Most of the time, when the manipulator casts themselves as a victim, they don’t really see themselves as victimized, they just really want the other party to see them as wounded, injured, or suffering in some way in order to elicit sympathy, cloud the picture about just who is the victimizer and who is the victim, and otherwise impression-manage the real victim.
This is the eighth article in a series on behaviors which disturbed characters frequently engage in that not only keep them from becoming responsible but also serve as effective ways to manipulate others.
One of the things the disturbed character knows very well about relatively well-adjusted or “neurotic” individuals is that they hate to see someone else suffer. Not only that, they hate it more to think of themselves as the cause of someone else’s suffering. That’s why playing the victim role is such an effective tactic. Especially when they’re confronted about their own malicious behavior, disordered characters will try and turn the tables by trying to get you to see them as the injured party. The eminent researcher Stanton Samenow calls this “taking the victim stance.”
A most egregious example of this tactic is deeply embedded in my memory. I was once interviewing a man who had actively participated with two others in the vicious bludgeoning of his victim. When questioned about the motivation for his act, he complained that he had no idea how the vivid memories of the event had haunted him and that he would probably have to live with them for the rest of his life. All of a sudden, I found myself tempted to feel somewhat sorry for him. Here he was, a vicious killer with a long history of cruelty to others, and he was beginning to appear as a victim of post-traumatic stress. In earlier years, it might never have crossed my mind that this re-casting of his self-image was a deliberate attempt at impression-management — a slick game of responsibility-avoidance and manipulation. This man’s history, however, was a living testament to the fact that he lacked the normal sensitivities and emotional response capabilities that keep most of us civilized.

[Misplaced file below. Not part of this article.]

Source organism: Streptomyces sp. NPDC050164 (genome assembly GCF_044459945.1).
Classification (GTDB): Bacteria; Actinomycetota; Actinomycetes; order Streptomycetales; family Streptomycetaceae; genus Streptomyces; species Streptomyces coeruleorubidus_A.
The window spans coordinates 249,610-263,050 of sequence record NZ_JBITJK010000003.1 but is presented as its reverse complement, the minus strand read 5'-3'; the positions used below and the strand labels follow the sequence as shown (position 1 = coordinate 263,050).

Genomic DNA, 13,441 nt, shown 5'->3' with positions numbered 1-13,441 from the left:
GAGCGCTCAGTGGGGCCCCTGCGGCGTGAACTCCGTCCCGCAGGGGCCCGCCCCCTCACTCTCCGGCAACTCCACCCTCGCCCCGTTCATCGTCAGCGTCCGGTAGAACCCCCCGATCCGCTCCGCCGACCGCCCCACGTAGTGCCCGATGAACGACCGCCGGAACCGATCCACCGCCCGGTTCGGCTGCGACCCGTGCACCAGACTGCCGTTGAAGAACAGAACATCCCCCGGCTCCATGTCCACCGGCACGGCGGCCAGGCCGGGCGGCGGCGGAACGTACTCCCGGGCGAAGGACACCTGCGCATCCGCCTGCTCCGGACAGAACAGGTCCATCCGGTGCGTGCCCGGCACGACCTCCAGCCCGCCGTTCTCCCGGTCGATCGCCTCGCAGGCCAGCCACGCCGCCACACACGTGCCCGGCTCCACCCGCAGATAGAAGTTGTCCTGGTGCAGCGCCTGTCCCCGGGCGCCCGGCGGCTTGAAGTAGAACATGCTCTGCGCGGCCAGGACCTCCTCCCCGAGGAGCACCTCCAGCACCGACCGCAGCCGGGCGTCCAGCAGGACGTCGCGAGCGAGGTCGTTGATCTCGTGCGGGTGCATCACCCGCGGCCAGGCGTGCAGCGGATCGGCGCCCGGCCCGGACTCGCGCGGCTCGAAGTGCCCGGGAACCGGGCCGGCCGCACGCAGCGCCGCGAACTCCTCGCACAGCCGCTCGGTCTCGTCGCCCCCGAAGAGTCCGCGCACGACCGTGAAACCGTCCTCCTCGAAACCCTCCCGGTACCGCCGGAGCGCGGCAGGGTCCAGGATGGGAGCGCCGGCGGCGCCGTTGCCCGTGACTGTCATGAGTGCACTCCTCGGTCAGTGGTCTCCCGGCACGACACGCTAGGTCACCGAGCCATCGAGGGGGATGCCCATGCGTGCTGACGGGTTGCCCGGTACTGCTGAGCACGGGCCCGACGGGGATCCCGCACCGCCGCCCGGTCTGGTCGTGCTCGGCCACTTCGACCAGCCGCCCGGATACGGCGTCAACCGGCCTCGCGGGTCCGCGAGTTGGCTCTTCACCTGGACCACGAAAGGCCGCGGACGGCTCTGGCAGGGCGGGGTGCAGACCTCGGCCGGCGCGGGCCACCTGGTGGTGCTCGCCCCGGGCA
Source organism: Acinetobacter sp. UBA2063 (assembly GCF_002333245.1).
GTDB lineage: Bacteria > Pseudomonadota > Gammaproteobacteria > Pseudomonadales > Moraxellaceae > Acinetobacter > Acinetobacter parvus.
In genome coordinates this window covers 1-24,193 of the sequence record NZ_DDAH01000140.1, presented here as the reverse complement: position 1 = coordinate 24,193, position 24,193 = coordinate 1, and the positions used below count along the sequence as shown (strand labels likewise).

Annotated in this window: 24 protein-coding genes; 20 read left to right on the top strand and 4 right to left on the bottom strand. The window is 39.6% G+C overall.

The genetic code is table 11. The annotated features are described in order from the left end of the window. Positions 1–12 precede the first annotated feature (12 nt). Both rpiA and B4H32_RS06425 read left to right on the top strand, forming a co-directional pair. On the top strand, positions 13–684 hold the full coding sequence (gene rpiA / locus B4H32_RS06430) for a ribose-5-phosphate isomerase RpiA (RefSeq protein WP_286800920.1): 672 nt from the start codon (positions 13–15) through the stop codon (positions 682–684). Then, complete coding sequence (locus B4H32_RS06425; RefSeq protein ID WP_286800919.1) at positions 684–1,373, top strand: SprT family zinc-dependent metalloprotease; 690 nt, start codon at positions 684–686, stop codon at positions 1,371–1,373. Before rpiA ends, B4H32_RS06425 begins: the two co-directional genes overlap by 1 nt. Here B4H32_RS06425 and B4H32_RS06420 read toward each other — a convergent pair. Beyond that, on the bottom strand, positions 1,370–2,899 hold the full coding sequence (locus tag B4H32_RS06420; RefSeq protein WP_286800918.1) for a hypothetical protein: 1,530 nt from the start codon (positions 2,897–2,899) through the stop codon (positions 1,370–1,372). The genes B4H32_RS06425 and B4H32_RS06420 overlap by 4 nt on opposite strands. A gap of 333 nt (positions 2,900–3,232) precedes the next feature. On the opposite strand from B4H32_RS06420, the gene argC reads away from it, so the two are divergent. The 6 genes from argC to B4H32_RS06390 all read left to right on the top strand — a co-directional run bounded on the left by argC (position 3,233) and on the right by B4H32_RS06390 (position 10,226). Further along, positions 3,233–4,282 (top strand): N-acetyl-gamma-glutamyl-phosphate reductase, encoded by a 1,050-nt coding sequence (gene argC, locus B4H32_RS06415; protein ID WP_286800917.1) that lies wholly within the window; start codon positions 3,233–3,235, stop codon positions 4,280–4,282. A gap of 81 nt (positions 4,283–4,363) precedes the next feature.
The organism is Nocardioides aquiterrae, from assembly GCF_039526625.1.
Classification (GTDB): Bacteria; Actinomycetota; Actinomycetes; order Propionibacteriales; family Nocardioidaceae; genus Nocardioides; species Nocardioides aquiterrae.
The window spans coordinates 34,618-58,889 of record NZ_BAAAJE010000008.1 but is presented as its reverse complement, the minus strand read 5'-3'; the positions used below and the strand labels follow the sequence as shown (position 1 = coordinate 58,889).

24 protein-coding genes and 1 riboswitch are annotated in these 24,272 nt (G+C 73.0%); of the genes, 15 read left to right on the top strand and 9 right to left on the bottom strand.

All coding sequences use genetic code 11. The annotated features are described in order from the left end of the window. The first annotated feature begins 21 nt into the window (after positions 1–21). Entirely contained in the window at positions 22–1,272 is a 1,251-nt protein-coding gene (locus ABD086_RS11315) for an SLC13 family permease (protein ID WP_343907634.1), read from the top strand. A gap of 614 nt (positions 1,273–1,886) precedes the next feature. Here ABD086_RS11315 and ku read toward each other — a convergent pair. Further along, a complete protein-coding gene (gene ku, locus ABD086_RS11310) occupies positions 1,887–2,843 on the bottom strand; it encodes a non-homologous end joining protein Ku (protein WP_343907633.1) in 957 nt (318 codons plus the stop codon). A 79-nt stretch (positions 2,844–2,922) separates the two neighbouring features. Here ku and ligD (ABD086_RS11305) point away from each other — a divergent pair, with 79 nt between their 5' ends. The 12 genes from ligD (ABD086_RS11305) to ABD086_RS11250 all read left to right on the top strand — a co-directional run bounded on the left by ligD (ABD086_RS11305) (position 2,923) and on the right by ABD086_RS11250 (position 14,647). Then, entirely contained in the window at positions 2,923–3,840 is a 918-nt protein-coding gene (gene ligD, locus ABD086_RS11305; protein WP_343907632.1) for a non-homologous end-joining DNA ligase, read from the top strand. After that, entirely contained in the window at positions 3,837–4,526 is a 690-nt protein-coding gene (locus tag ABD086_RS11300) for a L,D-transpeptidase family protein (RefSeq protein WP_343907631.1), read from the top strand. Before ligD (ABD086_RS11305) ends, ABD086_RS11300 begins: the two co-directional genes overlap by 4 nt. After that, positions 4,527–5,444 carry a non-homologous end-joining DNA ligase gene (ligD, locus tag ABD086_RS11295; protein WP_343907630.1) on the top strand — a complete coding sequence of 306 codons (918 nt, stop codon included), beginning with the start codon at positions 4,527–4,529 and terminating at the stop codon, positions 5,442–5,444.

We would all be much safer if some individuals could actually be as emotionally affected by their actions as this man was claiming to be. But this man was the kind of individual I described in earlier posts (see “Understanding the Predatory Aggressive Personality” and “Understanding the Predatory Aggressive, Part 2”) and as such was a heartless victimizer pure and simple, not a victim in any sense (not even of a traumatized past). Yet, he was so effective in playing the victim role he actually was able to secure a commutation of his sentence, and a much earlier than anticipated release from prison. Within weeks, he had committed another heinous, brutal act but fortunately was caught, re-convicted and re-incarcerated.
I give the egregious example above mostly to point out just how effective the tactic of playing the victim can be, especially if done with artfulness, and especially when the audience being played to is the typical “I just can’t stand to think of anyone suffering” type of neurotic. These kinds of situations play out every day in abusive and/or dysfunctional relationships of all kinds. Most of the time, when the manipulator casts themselves as a victim, they don’t really see themselves as victimized, they just really want the other party to see them as wounded, injured, or suffering in some way in order to elicit sympathy, cloud the picture about just who is the victimizer and who is the victim, and otherwise impression-manage the real victim. They often use this tactic in combination with the tactic of “vilifying the victim,” which is the subject of an upcoming post.
One-time victims of abusive relationships who have become determined not to be victimized again have learned to empower themselves by seeing through the various manipulation tactics, especially the playing for sympathy card. Before they can stop being victims, they also need to know with greater certainty how to distinguish a victim from a victimizer. Once they learn how to distinguish an offense (in all its various covert forms) from a defense, become acutely aware of the extraordinary differences between persons with character disorders and relatively neurotic individuals, and abandon old, worn-out and inaccurate explanations about why people do the things they do, their lives are changed forever.
All clinical material on this site is peer reviewed by one or more clinical psychologists or other qualified mental health professionals. This specific article was originally published by Dr Greg Mulhauser, Managing Editor on .on and was last reviewed or updated by